True Enough: Learning to Live in a Post-Fact Society by Farhad Manjoo
The truth can be irrelevant. Facts can be used to prove just about anything. And in this day and age, we have some very skilled liars that can spread their “true enough” message out to the masses.
How did we get to this place and how can we learn to live in a post-fact society?
Farhad Manjoo explores this topic in detail by looking at news, politics, and popular media. He writes . . .
When we strung up the planet in fiber-optic cable, when we dissolved the mainstream media into prickly niches, and when each of began to create and transmit our own pictures and sounds, we eased the path through which propaganda infects the culture.
He talks about four very specific processes.
Selective Exposure – we indulge information that pleases us and cocoon ourselves among others who think as we do
Selective Perception – we interpret documentary proof according to our long-held beliefs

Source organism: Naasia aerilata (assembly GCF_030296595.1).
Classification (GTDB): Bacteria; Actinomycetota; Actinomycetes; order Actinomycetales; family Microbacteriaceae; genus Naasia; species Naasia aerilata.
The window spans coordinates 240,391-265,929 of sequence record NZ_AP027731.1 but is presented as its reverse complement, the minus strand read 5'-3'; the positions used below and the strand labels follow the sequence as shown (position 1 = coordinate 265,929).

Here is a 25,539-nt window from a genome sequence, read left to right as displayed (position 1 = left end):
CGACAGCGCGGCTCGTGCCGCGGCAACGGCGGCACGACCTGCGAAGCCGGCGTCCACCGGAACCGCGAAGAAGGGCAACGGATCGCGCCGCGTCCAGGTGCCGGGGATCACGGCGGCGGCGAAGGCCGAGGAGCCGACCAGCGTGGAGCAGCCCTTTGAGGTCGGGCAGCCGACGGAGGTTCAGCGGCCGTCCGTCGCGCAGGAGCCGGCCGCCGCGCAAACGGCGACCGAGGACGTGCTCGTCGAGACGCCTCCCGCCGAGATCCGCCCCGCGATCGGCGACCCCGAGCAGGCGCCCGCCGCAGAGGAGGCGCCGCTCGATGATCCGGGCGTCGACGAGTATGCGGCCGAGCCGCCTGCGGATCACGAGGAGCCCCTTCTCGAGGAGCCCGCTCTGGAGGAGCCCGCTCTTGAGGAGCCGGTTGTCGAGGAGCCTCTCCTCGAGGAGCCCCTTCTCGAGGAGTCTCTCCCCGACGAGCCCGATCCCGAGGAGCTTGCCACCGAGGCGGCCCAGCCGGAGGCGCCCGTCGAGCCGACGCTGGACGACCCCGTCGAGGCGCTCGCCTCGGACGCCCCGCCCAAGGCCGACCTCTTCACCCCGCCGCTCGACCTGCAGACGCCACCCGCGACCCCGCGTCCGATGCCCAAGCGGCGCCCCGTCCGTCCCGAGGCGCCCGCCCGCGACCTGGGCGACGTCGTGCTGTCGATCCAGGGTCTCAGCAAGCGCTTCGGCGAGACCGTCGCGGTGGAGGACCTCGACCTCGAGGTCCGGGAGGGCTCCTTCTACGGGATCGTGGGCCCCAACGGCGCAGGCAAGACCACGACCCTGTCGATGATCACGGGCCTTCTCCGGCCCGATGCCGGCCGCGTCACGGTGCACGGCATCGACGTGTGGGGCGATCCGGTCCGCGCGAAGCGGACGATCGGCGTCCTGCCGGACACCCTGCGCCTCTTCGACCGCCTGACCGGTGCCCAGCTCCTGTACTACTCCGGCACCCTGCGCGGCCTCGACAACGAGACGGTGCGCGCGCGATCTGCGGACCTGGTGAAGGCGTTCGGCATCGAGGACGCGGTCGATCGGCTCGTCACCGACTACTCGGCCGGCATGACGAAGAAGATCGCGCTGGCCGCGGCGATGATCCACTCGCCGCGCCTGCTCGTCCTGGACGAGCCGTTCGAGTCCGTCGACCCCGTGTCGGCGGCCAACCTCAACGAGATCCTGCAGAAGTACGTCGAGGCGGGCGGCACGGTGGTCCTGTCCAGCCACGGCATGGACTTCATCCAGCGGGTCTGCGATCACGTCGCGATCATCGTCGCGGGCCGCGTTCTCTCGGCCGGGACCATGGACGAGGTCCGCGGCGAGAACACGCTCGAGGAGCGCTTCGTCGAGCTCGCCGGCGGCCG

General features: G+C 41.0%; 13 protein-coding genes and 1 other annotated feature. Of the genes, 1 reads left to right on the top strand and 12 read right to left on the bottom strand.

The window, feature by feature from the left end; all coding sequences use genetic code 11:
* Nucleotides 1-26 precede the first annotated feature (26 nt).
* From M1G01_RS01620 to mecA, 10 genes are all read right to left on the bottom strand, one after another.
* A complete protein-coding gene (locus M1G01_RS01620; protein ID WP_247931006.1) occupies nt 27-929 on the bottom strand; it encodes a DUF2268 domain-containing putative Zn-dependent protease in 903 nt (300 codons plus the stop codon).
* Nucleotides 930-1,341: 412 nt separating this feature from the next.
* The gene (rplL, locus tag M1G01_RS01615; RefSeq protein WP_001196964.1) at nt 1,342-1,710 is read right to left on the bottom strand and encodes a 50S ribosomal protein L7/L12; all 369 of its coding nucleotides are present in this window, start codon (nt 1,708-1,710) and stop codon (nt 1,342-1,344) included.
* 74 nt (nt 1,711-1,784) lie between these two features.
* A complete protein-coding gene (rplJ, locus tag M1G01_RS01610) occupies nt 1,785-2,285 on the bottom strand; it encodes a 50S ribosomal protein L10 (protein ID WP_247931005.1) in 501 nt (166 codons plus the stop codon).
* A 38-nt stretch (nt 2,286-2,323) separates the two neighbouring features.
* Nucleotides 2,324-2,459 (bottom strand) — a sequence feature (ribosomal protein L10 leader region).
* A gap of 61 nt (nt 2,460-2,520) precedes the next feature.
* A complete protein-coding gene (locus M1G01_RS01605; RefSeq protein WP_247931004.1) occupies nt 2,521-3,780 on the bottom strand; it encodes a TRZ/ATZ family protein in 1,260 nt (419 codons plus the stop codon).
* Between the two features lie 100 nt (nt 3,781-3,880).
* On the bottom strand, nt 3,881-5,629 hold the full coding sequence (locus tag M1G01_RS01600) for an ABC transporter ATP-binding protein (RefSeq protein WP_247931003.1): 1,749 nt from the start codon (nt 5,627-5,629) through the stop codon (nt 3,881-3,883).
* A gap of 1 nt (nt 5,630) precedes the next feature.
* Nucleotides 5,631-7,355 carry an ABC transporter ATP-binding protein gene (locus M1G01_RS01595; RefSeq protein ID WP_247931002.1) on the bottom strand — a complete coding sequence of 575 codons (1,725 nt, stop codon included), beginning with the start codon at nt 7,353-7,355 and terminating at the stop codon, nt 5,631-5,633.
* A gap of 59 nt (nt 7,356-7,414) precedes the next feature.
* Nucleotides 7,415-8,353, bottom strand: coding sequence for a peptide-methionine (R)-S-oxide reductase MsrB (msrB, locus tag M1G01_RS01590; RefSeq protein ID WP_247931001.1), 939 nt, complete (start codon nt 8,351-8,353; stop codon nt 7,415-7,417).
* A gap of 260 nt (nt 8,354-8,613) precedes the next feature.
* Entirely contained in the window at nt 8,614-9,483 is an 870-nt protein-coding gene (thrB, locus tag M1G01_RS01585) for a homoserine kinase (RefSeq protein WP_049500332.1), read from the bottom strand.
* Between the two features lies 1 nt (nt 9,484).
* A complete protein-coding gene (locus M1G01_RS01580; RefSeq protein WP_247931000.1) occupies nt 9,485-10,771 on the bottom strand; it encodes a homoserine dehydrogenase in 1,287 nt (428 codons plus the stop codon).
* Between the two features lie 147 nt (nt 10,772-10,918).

Peripheral Processing – which produces a swarm of phony experts
Hostile Media Phenomenon – pushes the news away from objectivity
These processes distort the truth and can present an image that seems true. This “true enough” statement can then snowball until it becomes the new truth. And at this point, the real facts don’t even seem to matter.
Manjoo has crafted a work that needs further exploration. At the very least, it should remind us to question everything so we can get to the real truth.
My List of 2016 Reads – a detailed personal reading log (for all to see)